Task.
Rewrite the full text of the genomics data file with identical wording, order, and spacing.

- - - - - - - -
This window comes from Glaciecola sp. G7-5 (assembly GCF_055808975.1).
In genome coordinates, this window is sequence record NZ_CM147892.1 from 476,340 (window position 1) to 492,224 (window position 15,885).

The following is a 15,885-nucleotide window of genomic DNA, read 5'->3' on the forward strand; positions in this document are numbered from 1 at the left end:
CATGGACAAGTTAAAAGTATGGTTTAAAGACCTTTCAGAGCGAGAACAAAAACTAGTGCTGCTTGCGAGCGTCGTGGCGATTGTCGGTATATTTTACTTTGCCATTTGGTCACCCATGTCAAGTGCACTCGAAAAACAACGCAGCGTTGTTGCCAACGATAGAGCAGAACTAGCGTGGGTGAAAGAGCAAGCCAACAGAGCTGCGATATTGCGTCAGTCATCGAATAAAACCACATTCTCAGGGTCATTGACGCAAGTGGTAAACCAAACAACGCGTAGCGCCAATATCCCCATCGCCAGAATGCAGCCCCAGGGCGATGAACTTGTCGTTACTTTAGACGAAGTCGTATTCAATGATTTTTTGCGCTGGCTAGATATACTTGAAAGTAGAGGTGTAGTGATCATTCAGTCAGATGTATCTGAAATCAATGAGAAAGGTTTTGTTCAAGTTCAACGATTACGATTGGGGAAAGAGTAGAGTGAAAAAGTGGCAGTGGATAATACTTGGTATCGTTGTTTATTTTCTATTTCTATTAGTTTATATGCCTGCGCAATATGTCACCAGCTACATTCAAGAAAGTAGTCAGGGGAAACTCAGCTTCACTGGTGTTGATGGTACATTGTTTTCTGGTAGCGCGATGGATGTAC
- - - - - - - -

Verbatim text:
This window comes from Glaciecola sp. G7-5 (assembly GCF_055808975.1).
In genome coordinates, this window is sequence record NZ_CM147892.1 from 476,340 (window position 1) to 492,224 (window position 15,885).

The following is a 15,885-nucleotide window of genomic DNA, read 5'->3' on the forward strand; positions in this document are numbered from 1 at the left end:
CATGGACAAGTTAAAAGTATGGTTTAAAGACCTTTCAGAGCGAGAACAAAAACTAGTGCTGCTTGCGAGCGTCGTGGCGATTGTCGGTATATTTTACTTTGCCATTTGGTCACCCATGTCAAGTGCACTCGAAAAACAACGCAGCGTTGTTGCCAACGATAGAGCAGAACTAGCGTGGGTGAAAGAGCAAGCCAACAGAGCTGCGATATTGCGTCAGTCATCGAATAAAACCACATTCTCAGGGTCATTGACGCAAGTGGTAAACCAAACAACGCGTAGCGCCAATATCCCCATCGCCAGAATGCAGCCCCAGGGCGATGAACTTGTCGTTACTTTAGACGAAGTCGTATTCAATGATTTTTTGCGCTGGCTAGATATACTTGAAAGTAGAGGTGTAGTGATCATTCAGTCAGATGTATCTGAAATCAATGAGAAAGGTTTTGTTCAAGTTCAACGATTACGATTGGGGAAAGAGTAGAGTGAAAAAGTGGCAGTGGATAATACTTGGTATCGTTGTTTATTTTCTATTTCTATTAGTTTATATGCCTGCGCAATATGTCACCAGCTACATTCAAGAAAGTAGTCAGGGGAAACTCAGCTTCACTGGTGTTGATGGTACATTGTTTTCTGGTAGCGCGATGGATGTAC